The control of pain associated with mandibular fractures is an important treatment outcome that affects function, adherence to treatment regimens, and patient comfort and satisfaction.
To explore the pain management protocols reported in studies of mandibular fractures, including the reporting of quality-of-life measures.
PubMed/MEDLINE, EMBASE, Cochrane CENTRAL, and clinicaltrials.gov were searched for randomized clinical trials published from 1970 to July 2014. We followed PRISMA reporting standards to assess study eligibility and extract data. Studies of patients older than 16 years who underwent operative mandibular fracture management were included. The primary data collected included the type of analgesic prescribed, associated adverse effects of the analgesic, method of pain assessment, and use of quality-of-life measures. A pain attentiveness score was assigned to studies based on the comprehensiveness of the information reported. Several variables were reviewed to determine the factors that predict reporting of pain-related data. Assessments of risk for bias were performed using the Cochrane Collaboration’s domain-based evaluation method.
The initial search identified 111 articles, of which 38 met inclusion criteria. Among the 38 reviewed articles, there were 38 trials and 1808 unique patients represented. Among the 38 articles, the procedures reported included maxillomandibular fixation only in 6 (16%), open reduction with internal fixation only in 20 (53%), and both in 12 (32%). Specific analgesics prescribed were reported in only 5 of the 38 studies (13%), and 3 of these used a combination of nonsteroidal anti-inflammatory drugs and acetaminophen (paracetamol). Thirteen studies (34%) reported pain assessments and 5 (13%) included quality-of-life measures. Geographic region was the only variable that predicted pain attentiveness, with studies from Europe (3 of 11 studies [27%]) and Asia (6 of 16 studies [38%]) most likely to have a high pain attentiveness score. A low rating was least common in the United States (2 of 5 studies [40%]) (P = .047, Fisher exact test). Most of the studies had unclear (n = 27) or high (n = 6) risks for bias in the key domains assessed.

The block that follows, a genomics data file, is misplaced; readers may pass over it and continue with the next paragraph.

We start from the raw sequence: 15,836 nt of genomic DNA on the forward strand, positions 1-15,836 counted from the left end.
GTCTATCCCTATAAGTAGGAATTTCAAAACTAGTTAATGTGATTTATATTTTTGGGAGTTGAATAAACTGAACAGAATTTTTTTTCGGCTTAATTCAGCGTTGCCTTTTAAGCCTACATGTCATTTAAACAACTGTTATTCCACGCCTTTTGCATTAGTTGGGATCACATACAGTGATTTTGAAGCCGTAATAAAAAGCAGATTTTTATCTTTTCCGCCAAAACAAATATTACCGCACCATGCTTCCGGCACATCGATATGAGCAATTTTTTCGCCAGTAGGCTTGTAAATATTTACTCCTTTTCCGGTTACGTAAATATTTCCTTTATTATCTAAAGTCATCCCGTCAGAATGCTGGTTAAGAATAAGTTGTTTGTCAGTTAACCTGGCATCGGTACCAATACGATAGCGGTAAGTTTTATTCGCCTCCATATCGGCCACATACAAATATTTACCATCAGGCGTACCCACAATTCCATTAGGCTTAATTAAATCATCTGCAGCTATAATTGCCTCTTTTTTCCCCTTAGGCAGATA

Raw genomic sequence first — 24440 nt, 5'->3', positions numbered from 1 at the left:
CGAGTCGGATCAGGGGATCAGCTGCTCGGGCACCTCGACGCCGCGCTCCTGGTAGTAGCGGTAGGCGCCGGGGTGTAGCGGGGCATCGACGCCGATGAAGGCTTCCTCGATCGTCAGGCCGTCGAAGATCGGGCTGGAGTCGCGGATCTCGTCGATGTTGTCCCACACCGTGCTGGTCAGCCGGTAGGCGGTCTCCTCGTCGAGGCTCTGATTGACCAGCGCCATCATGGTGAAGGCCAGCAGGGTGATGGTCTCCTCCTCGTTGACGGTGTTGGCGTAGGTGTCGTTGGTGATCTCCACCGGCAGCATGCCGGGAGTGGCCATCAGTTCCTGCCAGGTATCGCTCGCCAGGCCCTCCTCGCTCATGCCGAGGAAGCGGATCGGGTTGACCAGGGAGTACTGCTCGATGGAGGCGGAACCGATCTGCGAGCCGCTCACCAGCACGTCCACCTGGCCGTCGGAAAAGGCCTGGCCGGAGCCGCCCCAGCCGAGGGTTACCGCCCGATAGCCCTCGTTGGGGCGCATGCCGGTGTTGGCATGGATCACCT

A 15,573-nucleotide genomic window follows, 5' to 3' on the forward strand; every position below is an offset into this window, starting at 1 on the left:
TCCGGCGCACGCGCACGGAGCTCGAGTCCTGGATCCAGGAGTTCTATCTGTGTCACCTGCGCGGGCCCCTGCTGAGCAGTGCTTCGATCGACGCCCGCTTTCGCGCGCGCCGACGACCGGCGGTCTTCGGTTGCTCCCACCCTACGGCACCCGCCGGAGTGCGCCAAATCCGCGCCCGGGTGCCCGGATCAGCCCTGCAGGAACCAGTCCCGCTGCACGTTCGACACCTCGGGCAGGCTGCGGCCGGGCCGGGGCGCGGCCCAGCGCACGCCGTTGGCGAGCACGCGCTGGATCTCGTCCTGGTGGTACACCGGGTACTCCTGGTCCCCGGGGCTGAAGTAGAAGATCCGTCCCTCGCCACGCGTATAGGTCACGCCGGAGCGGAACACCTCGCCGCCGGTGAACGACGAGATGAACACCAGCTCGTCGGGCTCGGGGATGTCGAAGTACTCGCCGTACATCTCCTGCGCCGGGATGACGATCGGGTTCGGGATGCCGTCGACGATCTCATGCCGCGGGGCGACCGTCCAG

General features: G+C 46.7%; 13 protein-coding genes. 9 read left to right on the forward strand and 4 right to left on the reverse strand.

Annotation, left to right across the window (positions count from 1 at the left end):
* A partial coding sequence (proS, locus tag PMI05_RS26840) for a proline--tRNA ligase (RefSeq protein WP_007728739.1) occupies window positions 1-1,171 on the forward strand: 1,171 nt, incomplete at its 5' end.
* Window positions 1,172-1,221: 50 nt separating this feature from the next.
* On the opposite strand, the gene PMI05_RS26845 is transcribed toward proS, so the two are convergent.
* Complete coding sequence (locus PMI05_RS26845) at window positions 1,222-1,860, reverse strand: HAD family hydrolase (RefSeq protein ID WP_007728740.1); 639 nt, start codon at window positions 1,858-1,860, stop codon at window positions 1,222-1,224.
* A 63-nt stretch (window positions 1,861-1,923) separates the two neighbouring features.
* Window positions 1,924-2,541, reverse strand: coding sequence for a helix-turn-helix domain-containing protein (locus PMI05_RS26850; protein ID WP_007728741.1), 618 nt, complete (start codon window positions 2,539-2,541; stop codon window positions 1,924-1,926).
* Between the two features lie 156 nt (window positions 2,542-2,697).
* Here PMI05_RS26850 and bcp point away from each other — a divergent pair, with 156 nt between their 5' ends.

Conclusions and Relevance
Pain management is a neglected outcome in randomized clinical trials of mandibular trauma; most studies did not describe the specific analgesics used. Many randomized clinical trials (13 [34%]) assessed pain levels among patients without providing information about the agents prescribed. The incorporation of validated pain measures and quality-of-life scores in future studies of mandibular trauma would focus attention on this key outcome measure.